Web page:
Corbett Prep

The year was 2009. Digital India and UPIs were a distant utopian dream. And all transactions had to be done in cash. So our first day in the vicinity of the Corbett National Park wasn’t spent gazing at the sylvan wonders of ancient forests and wild animals but walking the sunbaked streets of Ramnagar in the 45 degree heat looking for an ATM. It felt like a trial by fire one had to suffer to get a little peek at peace.

To make matters worse, every ATM I went to had some issue. The network would randomly disconnect leading to momentary panic or a weird red light would blink in the middle of entering your pin or the machine would just turn off while you were waiting for your cash or, of course, the most predominant malfunction of them all, it would just not have any money. Eventually, the one that did work was one that I was sure wouldn’t work, an unguarded Canara Bank ATM decorated with cobwebs in a grungy building.

Thankfully, we did not have to wander so far and wide in search of a driver to get us into the park. AR got in touch with PC, a self-proclaimed veteran of Corbett, who said he knew every nook and cranny of the jungle. His rates were more attractive than his pitch, a highly reasonable 2000 Rs. per day. He took us on a tour of the bureaucracies of the forest department, made us fill forms and pay fees, paperwork that might have taken us days to figure out if we were doing it by ourselves.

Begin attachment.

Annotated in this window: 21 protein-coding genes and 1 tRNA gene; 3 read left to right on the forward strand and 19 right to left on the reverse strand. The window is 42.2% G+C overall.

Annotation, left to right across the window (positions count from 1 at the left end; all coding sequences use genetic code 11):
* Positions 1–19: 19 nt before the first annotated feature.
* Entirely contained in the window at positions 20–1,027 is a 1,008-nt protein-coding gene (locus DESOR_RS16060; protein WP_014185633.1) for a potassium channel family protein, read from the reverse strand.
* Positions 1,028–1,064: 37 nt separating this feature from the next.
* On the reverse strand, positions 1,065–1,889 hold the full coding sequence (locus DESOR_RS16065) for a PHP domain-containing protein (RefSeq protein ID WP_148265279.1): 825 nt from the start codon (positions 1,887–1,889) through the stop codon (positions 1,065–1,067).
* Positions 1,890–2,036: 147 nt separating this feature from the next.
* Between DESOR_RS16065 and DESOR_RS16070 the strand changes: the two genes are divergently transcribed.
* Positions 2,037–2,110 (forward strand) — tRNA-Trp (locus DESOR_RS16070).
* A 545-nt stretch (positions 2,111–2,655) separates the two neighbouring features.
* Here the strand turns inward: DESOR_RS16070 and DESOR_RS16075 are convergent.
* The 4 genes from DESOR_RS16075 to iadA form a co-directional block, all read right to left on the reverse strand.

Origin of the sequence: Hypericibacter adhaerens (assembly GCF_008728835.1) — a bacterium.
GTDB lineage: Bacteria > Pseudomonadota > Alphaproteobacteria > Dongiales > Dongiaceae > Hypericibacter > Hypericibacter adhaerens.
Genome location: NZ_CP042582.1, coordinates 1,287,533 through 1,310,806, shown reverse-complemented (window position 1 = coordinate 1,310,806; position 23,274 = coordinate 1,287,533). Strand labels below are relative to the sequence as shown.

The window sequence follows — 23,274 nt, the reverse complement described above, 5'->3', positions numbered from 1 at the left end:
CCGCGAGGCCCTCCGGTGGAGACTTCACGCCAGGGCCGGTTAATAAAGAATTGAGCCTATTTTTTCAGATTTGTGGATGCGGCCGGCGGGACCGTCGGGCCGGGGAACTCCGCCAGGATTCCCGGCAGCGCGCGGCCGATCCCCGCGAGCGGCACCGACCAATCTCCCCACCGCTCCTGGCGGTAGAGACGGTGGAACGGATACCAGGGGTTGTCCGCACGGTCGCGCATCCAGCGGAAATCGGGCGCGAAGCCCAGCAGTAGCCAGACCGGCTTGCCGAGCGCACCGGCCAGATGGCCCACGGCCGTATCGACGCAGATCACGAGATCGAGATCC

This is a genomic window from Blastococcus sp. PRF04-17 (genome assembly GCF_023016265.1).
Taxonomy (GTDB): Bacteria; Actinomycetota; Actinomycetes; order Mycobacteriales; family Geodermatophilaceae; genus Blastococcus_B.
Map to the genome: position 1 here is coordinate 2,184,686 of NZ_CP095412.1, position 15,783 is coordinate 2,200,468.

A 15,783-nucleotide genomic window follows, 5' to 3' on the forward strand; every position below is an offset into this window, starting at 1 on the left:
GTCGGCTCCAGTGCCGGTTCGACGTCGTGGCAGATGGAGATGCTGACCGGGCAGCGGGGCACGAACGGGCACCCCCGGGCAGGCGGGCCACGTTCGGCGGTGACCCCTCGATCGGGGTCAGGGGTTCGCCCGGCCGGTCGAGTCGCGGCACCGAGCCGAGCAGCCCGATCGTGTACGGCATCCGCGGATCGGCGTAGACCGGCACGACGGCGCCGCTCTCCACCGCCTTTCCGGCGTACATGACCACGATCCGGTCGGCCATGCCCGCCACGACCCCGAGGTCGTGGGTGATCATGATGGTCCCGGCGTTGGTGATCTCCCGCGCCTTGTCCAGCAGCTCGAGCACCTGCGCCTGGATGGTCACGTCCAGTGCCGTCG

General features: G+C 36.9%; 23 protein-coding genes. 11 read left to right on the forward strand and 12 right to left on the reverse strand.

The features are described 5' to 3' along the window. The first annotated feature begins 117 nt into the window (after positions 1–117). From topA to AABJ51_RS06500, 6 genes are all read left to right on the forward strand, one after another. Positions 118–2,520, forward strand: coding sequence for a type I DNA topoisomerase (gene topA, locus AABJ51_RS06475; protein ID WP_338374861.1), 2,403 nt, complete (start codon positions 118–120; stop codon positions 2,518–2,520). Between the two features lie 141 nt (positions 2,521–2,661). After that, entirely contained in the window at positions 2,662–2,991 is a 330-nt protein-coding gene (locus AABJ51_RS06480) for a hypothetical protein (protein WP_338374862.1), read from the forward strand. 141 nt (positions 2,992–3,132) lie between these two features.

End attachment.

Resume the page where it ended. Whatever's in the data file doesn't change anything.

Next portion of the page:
The Forest Rest House at Dhikala was the best place to stay, he said, and if we couldn’t get a bed there, we could try bribing the forest officer with a piece of chicken early in the morning. We thought he was joking and laughed it off. But PC wasn’t kidding. Early next morning at 5 am, when we were waiting in line to submit our forms to get our permits, PC asked me to hurry up and get some chicken because apparently his insider scoop had revealed that Dhikala was completely booked. Neither AR nor I were that desperate to stay in Dhikala and we did not want to jeopardize this trip with some silly act of bribery. So we had to disappoint PC who looked quite crestfallen when we gave him the news.